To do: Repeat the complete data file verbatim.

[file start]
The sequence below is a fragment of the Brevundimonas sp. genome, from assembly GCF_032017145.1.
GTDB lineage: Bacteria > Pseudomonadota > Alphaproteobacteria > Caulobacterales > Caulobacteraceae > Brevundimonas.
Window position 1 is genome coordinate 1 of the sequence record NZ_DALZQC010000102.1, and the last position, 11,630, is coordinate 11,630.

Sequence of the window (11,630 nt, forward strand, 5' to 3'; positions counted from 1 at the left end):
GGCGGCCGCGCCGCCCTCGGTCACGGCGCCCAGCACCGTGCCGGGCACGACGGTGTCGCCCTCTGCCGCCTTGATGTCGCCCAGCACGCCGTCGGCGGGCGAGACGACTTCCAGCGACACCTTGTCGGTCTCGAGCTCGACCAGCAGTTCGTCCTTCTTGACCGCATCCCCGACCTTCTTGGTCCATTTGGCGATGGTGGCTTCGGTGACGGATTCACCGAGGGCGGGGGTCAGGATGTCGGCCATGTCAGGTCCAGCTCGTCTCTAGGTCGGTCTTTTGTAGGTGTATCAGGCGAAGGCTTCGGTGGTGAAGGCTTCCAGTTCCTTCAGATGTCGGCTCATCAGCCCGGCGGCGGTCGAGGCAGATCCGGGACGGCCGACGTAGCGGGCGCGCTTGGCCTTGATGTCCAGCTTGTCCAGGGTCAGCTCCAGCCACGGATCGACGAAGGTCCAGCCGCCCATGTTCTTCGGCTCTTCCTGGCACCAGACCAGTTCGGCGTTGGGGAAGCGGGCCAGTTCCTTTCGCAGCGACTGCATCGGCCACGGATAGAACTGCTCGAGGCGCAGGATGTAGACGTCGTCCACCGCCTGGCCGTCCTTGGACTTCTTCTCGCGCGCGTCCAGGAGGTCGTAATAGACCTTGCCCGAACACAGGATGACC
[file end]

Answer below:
The sequence below is a fragment of the Brevundimonas sp. genome, from assembly GCF_032017145.1.
GTDB lineage: Bacteria > Pseudomonadota > Alphaproteobacteria > Caulobacterales > Caulobacteraceae > Brevundimonas.
Window position 1 is genome coordinate 1 of the sequence record NZ_DALZQC010000102.1, and the last position, 11,630, is coordinate 11,630.

Sequence of the window (11,630 nt, forward strand, 5' to 3'; positions counted from 1 at the left end):
GGCGGCCGCGCCGCCCTCGGTCACGGCGCCCAGCACCGTGCCGGGCACGACGGTGTCGCCCTCTGCCGCCTTGATGTCGCCCAGCACGCCGTCGGCGGGCGAGACGACTTCCAGCGACACCTTGTCGGTCTCGAGCTCGACCAGCAGTTCGTCCTTCTTGACCGCATCCCCGACCTTCTTGGTCCATTTGGCGATGGTGGCTTCGGTGACGGATTCACCGAGGGCGGGGGTCAGGATGTCGGCCATGTCAGGTCCAGCTCGTCTCTAGGTCGGTCTTTTGTAGGTGTATCAGGCGAAGGCTTCGGTGGTGAAGGCTTCCAGTTCCTTCAGATGTCGGCTCATCAGCCCGGCGGCGGTCGAGGCAGATCCGGGACGGCCGACGTAGCGGGCGCGCTTGGCCTTGATGTCCAGCTTGTCCAGGGTCAGCTCCAGCCACGGATCGACGAAGGTCCAGCCGCCCATGTTCTTCGGCTCTTCCTGGCACCAGACCAGTTCGGCGTTGGGGAAGCGGGCCAGTTCCTTTCGCAGCGACTGCATCGGCCACGGATAGAACTGCTCGAGGCGCAGGATGTAGACGTCGTCCACCGCCTGGCCGTCCTTGGACTTCTTCTCGCGCGCGTCCAGGAGGTCGTAATAGACCTTGCCCGAACACAGGATGACC